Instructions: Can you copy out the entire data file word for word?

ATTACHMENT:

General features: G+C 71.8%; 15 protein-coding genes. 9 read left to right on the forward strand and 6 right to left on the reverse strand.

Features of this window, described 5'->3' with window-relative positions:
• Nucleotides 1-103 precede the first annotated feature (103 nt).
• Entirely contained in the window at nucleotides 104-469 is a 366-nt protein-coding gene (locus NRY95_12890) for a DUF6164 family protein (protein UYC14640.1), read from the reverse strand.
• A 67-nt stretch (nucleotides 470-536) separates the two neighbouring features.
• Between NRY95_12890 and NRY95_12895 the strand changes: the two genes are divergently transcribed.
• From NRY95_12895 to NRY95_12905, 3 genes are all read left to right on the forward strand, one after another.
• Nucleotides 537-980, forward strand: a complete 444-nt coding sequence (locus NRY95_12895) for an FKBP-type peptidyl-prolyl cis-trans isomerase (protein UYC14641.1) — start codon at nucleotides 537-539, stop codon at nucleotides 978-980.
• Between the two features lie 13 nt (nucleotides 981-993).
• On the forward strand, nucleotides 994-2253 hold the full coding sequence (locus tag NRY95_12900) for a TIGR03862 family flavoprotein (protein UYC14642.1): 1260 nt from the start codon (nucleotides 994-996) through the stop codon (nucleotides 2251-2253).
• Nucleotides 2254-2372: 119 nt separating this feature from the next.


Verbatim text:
General features: G+C 71.8%; 15 protein-coding genes. 9 read left to right on the forward strand and 6 right to left on the reverse strand.

Features of this window, described 5'->3' with window-relative positions:
• Nucleotides 1-103 precede the first annotated feature (103 nt).
• Entirely contained in the window at nucleotides 104-469 is a 366-nt protein-coding gene (locus NRY95_12890) for a DUF6164 family protein (protein UYC14640.1), read from the reverse strand.
• A 67-nt stretch (nucleotides 470-536) separates the two neighbouring features.
• Between NRY95_12890 and NRY95_12895 the strand changes: the two genes are divergently transcribed.
• From NRY95_12895 to NRY95_12905, 3 genes are all read left to right on the forward strand, one after another.
• Nucleotides 537-980, forward strand: a complete 444-nt coding sequence (locus NRY95_12895) for an FKBP-type peptidyl-prolyl cis-trans isomerase (protein UYC14641.1) — start codon at nucleotides 537-539, stop codon at nucleotides 978-980.
• Between the two features lie 13 nt (nucleotides 981-993).
• On the forward strand, nucleotides 994-2253 hold the full coding sequence (locus tag NRY95_12900) for a TIGR03862 family flavoprotein (protein UYC14642.1): 1260 nt from the start codon (nucleotides 994-996) through the stop codon (nucleotides 2251-2253).
• Nucleotides 2254-2372: 119 nt separating this feature from the next.